The numbers game.
Numbers matter in politics. That's true whether the numbers have to do with overriding gubernatorial vetoes or running for elective office. As for the latter, numbers obviously play a pivotal role in determining winners and losers. But they also come into play - sadly, in far too great a way - in the funding of political campaigns.
President Bush's appearance tonight in Portland at a fund-raiser for U.S. Sen. Gordon Smith, R-Ore., underscores the importance of cold cash to the country's political system. The same was true with former President Bill Clinton's attendance last month at a fund-raiser for Smith's Democratic opponent, Oregon Secretary of State Bill Bradbury.
Clinton's appearance netted about $250,000 for Bradbury and other Democratic candidates in the state. Bush's appearance tonight should do equally well, if not better. Consider: It will cost an attendee $1,000 just to get in the door. For a mere $5,000, the guest can attend a roundtable discussion with the president, Smith and Congressman Greg Walden, R-Ore. And for a cool $25,000 - think of it, folks, "only" $25,000 - a guest may have his or her picture taken with the president. It may be crass commercialization of the political process, but it brings in the bucks.
But what's truly mind-boggling regarding the Smith-Bradbury race is the prediction that a total of $10 million will be spent on the contest. Smith, who already has raised a whopping $5 million, hopes to raise and spend at least $7 million before the votes are counted. And Bradbury, who has raised about $1 million so far, hopes to top out at roughly $3 million. Predictably, most of Smith's money comes from the business community, while most of Bradbury's comes from organized labor.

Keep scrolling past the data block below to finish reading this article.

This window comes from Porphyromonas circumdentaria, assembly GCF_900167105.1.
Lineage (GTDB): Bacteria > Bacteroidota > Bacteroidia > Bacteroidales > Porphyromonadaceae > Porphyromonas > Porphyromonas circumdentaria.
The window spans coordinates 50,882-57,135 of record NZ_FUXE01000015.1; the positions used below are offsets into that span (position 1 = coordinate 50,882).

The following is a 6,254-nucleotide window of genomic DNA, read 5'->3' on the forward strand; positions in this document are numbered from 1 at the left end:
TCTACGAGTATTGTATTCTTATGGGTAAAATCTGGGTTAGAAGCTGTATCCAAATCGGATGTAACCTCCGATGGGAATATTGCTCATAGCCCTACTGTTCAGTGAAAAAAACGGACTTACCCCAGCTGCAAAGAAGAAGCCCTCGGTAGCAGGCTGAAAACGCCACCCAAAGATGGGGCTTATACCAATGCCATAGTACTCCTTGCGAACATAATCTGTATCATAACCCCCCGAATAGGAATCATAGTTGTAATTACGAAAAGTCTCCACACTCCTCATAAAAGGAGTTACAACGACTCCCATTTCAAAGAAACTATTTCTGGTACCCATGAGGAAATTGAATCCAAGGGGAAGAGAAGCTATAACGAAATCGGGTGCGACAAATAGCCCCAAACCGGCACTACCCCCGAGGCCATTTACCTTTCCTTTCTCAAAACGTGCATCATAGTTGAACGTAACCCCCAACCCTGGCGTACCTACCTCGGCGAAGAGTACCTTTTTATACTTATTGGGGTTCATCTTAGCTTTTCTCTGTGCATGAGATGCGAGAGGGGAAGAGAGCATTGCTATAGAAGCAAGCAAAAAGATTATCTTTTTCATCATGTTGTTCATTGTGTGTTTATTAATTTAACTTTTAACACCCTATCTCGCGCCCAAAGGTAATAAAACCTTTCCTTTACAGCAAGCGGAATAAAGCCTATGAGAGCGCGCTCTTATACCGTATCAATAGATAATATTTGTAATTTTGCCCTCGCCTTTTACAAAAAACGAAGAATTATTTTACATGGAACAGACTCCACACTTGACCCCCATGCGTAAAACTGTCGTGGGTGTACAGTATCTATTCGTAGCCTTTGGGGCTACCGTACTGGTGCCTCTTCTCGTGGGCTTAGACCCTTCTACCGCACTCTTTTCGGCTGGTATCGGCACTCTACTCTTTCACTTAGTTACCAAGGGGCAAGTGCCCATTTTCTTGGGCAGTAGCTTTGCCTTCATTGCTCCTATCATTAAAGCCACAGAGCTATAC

Spending $10 million on a single political contest in the state of Oregon is obscene. But unfortunately, that's the way the system is set up and that's the way it's played. While federal law restricts the amount of money individuals or groups can donate to specific candidates, the only limit on the total amount allowed to be spent in a race is in a presidential contest - and then only if the candidates accept campaign funds out of a special pool of money created specifically for that purpose. So Smith and Bradbury, and any other candidates for Congress, can spend whatever amount they're lucky, or talented, enough to raise.
It didn't get as much attention as a presidential visit to Oregon, but there was another news story Wednesday involving numbers, politics, Smith and Bradbury. A poll taken by the Democratic Senatorial Campaign Committee showed the Smith-Bradbury race to be, for all practical purposes, dead even. Other polls have shown Smith with a double-digit advantage. Which poll, if either, is correct won't be known until election night Nov. 5.
For now, it's simply worth noting that numbers and politics seem destined to be forever intertwined.
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|Title Annotation:||$10 million may be spent in U.S. Senate race; Editorials|
|Publication:||The Register-Guard (Eugene, OR)|
|Date:||Aug 22, 2002|
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